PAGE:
The first LEDs produced in the 1960’s were feeble infrared devices that suffered from short lifetimes and poor efficiency. The semiconductor processes used to make LEDs expanded from early silicon carbide (SiC) and gallium arsenic phosphide (GaAsP) devices to gallium phosphide (GaP) and indium gallium phosphide (InGaP) which produced red and later orange, yellow, and greenish-yellow. LEDs at that point were bright enough to be indicators, and even at this early stage they had better luminous efficiency than incandescent light bulbs. Their overall light output was still much too low and their color range too narrow for other uses, however. The concept of general illumination, the lighting of cars and buildings, was limited both by the lumens output and by the lack of a blue LED to complete the RGB spectrum and make white light. Research into SiC led to blue LEDs with luminous flux that was far too weak to be useful. Still, as the number of processes increased, so did the luminous flux, or brightness, the color, and the power dissipation. Gallium aluminum arsenide (GaAlAs) and indium aluminum gallium phosphide (InGaAlAs) LEDs evolved into the first “super bright” LEDs. Early but important steps towards the ideal of general illumination with semiconductor lighting were taken by Nichia Corporation in Japan in the early 1990’s. Research done by Dr. Shuji Nakamura led to the first commercial blue LEDs. Nichia also pioneered efforts to produce a white LED by adding a phosphor to blue LEDs which emits yellow light. Although the white LEDs cast a cool white, they were quickly adopted in clusters as replacements for low light incandescent applications.
LEDs designed for true illumination emerged in the early 1990’s, with devices made by Nichia, Osram Opto-Semiconductor, and Lumileds. These devices were rated in lumens, common to light fixtures, as opposed to candela, which is normally used for single point light sources. The new High Brightness LEDs (HBLEDs) were also packaged like power semiconductors, using surface mount technology and thermal pads. Standard LEDs encapsulated in epoxy suffer from poor junction to ambient thermal resistance and from loss of light due to the gradual yellowing of the material. The new HBLEDs replaced the epoxy with long lasting silicone based materials.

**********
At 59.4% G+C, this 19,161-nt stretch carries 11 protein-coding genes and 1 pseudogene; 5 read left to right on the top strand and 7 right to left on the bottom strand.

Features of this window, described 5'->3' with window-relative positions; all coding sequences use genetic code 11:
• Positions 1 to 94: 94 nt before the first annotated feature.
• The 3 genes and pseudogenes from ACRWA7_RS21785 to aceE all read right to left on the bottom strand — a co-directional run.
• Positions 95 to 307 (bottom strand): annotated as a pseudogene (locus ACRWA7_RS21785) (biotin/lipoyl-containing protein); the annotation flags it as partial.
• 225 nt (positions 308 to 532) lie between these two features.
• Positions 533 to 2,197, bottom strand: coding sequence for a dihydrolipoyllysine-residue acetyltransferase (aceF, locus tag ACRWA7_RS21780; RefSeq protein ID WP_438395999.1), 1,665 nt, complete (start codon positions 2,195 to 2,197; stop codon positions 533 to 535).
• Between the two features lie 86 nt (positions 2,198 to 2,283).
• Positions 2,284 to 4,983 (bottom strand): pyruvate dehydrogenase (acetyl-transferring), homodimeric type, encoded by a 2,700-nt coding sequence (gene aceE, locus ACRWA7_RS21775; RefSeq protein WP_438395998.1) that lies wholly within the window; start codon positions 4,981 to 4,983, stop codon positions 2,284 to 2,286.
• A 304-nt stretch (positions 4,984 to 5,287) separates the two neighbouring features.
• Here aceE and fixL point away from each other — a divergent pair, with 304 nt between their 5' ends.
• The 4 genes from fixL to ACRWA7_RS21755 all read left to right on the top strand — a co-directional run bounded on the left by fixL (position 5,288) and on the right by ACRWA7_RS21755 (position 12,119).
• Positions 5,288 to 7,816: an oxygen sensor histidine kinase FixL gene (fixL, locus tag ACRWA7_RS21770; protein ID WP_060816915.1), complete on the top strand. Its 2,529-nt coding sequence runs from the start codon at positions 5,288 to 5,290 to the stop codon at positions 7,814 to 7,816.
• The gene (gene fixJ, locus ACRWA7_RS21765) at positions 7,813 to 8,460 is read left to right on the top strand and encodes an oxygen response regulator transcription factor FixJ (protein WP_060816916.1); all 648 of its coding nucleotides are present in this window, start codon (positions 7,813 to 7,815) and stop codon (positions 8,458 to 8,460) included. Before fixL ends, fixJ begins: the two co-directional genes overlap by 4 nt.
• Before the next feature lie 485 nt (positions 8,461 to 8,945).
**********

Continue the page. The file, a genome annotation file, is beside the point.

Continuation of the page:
Single-die, white HBLEDs are available today that deliver 30-40 lumens at a dissipation of 1W. RGB LEDs with three or more HBLED dice placed in a single power package deliver as much as 200 lumens. HBLED designs are used or are under development in automotive, industrial, and commercial lighting, as well as in backlighting for LCD monitors and televisions, as the actual pixels in outdoor/stadium video screens, and in optical communication.
Constant current sources
Regardless of type, color, size or power, all LEDs work best when driven by a constant current source. Light output, measured in lumens, is proportional to current, and hence LED manufacturers specify the characteristics (such as lumens, beam pattern, color) of their devices at a specified forward current, IF, not at a specific forward voltage, VF. LEDs are PN junction devices with a steep I-V curve, hence driving an LED with a voltage source can lead to large swings of forward current in response to even the smallest changes in voltage.
Most power supply ICs are designed to provide constant voltage outputs over a range of currents, (Figure 1a) and it is not always straightforward to adapt a voltage regulator to provide constant current. With an array of more than one LED, the main challenge is to match the drive currents through each LED. Placing all the LEDs in a series string is a common way to ensure that exactly the same current flows through each device.
Figure 1a: Constant voltage regulator
Figure 1b: Constant current regulator